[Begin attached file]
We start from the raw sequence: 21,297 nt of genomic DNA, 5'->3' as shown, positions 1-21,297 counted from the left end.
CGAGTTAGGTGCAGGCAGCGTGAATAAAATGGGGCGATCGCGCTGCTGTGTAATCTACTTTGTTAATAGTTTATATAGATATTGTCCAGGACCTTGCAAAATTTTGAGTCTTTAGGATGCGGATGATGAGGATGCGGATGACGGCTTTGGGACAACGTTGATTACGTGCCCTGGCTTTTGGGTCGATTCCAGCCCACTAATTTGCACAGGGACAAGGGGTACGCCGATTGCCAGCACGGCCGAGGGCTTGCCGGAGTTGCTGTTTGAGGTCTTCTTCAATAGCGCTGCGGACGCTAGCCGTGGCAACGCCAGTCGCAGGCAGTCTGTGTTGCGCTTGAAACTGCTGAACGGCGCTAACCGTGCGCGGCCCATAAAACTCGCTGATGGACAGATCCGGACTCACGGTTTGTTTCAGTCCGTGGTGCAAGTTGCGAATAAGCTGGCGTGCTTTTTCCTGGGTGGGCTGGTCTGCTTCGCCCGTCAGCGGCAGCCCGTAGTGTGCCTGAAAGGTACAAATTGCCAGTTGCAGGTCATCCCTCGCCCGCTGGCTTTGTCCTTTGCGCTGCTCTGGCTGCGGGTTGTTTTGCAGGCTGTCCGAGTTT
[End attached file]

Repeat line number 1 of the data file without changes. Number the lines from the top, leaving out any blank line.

We start from the raw sequence: 21,297 nt of genomic DNA, 5'->3' as shown, positions 1-21,297 counted from the left end.